With drones being used for carrying out deliveries, recreation, and other applications like mapping, spotting crimes, or checking up on infrastructure such as bridges, we’re very soon going to be living in a world in which the skies above our heads are as busy as our roads. In the same way cars have license plates that let us identify who they belong to, it’s crucial for drones to sport the same kind of identifying information — especially as they fly over more densely populated areas.
The question of how exactly you do this isn’t so straightforward. Physical license plates found on a car work because they’re easy to spot. That doesn’t necessarily apply to drones. Instead, the startup AirMap recently teamed up with Google Wing and Kittyhawk.io to develop an app capable of solving the problem. It does this by displaying a map of all the drones (or, for now, all the drones which have opted in) that are flying in a certain airspace — including information about who they’re being flown by and even their purpose.
“AirMap and Alphabet’s Wing built a smartphone application that serves as a public portal to accomplish a specific use case in which a non-operator, such as a concerned citizen, sees a drone in the sky and wants more information about who owns the drone and what it is doing,” Ben Marcus, co-founder and chairman of AirMap, told Digital Trends. “This is possible today without any additional infrastructure required on the part of the drone manufacturer.”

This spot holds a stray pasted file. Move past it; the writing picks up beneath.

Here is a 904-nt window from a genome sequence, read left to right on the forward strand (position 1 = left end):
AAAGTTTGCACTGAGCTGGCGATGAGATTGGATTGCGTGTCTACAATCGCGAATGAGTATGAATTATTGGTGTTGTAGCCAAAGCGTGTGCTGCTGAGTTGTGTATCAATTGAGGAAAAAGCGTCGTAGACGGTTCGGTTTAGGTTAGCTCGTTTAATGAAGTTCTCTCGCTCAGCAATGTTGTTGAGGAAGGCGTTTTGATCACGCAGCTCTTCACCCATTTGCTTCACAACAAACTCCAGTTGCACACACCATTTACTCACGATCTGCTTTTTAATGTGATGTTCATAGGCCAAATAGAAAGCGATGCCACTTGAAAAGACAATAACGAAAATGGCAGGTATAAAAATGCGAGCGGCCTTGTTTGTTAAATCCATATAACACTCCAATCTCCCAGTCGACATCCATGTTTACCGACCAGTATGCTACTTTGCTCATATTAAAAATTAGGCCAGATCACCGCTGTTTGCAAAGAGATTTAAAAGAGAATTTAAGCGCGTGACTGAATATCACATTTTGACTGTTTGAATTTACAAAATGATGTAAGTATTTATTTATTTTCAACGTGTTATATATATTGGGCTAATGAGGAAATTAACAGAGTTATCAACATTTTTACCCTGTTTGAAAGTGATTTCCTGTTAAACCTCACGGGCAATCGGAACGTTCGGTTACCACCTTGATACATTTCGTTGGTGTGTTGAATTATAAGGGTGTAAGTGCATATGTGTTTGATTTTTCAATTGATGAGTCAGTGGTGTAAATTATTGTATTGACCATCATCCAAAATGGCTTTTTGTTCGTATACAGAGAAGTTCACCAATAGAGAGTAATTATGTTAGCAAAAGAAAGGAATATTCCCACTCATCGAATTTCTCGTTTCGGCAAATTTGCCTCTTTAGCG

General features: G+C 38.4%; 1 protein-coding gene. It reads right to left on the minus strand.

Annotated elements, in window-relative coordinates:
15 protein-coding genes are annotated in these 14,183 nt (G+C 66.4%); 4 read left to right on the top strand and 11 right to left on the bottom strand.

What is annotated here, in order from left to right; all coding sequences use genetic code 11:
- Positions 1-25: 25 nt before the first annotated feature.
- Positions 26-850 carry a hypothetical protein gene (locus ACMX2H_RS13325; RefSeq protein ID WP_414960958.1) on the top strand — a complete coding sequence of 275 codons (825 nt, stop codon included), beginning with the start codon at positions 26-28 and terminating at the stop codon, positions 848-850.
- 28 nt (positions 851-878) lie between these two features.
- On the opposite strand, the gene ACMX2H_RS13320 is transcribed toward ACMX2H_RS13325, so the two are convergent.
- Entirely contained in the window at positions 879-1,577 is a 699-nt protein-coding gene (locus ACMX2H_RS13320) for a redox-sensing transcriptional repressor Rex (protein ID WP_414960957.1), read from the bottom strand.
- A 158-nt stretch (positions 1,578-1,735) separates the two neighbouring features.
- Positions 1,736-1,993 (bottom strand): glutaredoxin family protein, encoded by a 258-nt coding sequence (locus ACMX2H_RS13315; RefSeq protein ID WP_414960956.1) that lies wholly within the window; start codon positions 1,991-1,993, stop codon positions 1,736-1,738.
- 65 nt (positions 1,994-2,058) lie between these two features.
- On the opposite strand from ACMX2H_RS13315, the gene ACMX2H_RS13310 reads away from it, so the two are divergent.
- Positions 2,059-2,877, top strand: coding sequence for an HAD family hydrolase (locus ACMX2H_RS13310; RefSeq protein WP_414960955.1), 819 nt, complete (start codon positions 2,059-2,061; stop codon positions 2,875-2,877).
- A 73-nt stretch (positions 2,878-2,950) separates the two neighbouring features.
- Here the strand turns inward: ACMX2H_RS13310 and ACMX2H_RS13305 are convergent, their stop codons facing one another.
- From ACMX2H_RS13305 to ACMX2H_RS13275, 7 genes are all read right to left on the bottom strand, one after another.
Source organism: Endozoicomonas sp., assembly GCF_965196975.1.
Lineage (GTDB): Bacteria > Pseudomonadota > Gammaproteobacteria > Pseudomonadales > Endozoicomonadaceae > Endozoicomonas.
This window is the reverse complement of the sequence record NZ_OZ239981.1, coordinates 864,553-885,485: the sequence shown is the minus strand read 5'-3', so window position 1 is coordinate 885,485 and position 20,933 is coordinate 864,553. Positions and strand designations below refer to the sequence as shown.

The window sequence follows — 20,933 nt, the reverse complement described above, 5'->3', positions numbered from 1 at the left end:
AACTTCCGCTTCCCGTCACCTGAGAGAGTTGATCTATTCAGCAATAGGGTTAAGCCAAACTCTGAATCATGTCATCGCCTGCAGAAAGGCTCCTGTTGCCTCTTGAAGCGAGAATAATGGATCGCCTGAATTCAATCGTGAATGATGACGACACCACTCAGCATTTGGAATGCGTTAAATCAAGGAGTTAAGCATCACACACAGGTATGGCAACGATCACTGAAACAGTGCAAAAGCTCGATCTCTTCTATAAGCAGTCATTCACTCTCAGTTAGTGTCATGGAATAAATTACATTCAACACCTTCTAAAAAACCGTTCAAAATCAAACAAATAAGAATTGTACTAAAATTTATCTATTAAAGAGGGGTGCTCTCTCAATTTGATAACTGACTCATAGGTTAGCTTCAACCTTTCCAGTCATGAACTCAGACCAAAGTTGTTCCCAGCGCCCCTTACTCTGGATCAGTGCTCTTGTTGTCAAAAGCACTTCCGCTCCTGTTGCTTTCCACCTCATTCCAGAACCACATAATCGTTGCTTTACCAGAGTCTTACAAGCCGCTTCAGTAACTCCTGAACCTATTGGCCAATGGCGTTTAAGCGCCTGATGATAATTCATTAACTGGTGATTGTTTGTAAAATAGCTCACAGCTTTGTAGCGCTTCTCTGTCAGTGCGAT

The tool visualizes all drones within a one-mile vicinity. In a demonstration carried out last month, AirMap, Wing, and Kittyhawk.io carried out a test flight showing how the technology works. What makes this all possible is an open source and scalable API, known as the InterUSS platform, developed by Google parent company Alphabet. This API connects multiple drone platforms operating in the same area so that they can share information. It can be easily integrated into apps. Not only could the results be useful for civilians wanting information about UAVs in their area, but it could also help drone operators know who is flying close by.
“Industry-led network remote identification solutions like the one demonstrated last month prove that there’s an easy, scalable, and cost-effective remote ID solution available today to help regulators improve compliance with aviation rules, while protecting the privacy of drone operators and consumers of drone services,” Marcus said.